Until I get around to blogging my own #moocmooc reflection (still pondering & digesting), I’ll be a digital magpie, flying over the blogospere and twitiverse, carrying off (reblogging) bright shiny bits to my madness nest. Here’s a choice bit of glitter, more than just cyber bling
Kate’s and Helen’s “hospitality” and “internationalism” exchange on Twitter crystalized a still unverbalized, miasm-like unease that had been hovering over my field of impressions. Perhaps MOOC ratings should include hospitality ~ not a directory of courses but a Guide Michelin.
Anyone who has been around a few moocs, can’t help noticing that some are more hospitable than others, cyber Cheers, even if everybody doesn’t know your name. More global content in readings, acknowledging and celebrating demographics, accommodating participants due north and south and across pond and a cosmopolitan atmosphere would make them less provincial and more accommodating to guests not part of US (mostly higher) education cyber circles. Perhaps looking at the ones we’ve found most congenial, where we’ve enjoyed our sojourns, and what they have in common would be the place to start. My personal list would include POTcert, Carol Yeager’s CMC11, Vance Steven’s Multiliteracies (and EVO in general), a fistful of cmoocs and even an independent off-forum FB group for an xmooc.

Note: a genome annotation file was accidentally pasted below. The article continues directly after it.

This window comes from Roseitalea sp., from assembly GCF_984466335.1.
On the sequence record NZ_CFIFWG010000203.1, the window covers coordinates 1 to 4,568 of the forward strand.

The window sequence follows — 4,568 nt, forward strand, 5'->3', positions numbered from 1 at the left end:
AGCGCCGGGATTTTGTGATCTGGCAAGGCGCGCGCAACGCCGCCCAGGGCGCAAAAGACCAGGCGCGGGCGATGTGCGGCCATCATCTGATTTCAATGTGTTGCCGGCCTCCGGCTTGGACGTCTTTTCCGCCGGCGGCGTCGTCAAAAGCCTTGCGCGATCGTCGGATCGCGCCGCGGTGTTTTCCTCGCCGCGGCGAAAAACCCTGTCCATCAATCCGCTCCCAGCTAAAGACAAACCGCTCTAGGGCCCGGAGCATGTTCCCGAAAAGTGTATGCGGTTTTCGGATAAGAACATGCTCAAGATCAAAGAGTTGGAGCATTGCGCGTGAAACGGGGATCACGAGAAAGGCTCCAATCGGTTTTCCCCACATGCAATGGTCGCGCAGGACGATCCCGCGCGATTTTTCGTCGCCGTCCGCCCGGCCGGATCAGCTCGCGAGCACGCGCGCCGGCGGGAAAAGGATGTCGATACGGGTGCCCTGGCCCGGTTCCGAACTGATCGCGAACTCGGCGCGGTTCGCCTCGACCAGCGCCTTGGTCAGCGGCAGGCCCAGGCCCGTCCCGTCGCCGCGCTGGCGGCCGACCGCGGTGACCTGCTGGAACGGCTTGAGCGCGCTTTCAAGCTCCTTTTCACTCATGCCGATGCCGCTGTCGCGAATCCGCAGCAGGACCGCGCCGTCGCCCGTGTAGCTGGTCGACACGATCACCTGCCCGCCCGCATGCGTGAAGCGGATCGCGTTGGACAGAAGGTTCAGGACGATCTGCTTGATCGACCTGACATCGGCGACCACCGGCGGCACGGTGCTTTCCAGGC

And it was here, within the customary introduction stage of the course a reference by Kate Bowles @KateMfD to “hospitable pedagogy” immediately caught my eye. The reason being that only last week I read “Critical Digital Literacies as Social Praxis” where, in the chapter by Anna Smith and Glynda Hull, I came across the concept of hospitality as an aspect of Cosmopolitanism (p.63-66).
On first encounter, the notion of hospitality really resonated with me (see why), and it did so again when it emerged in a #moocmooc Twitter chat as an associated concept of Internationalism. Ironically though, I missed the chat itself because of what might be considered…
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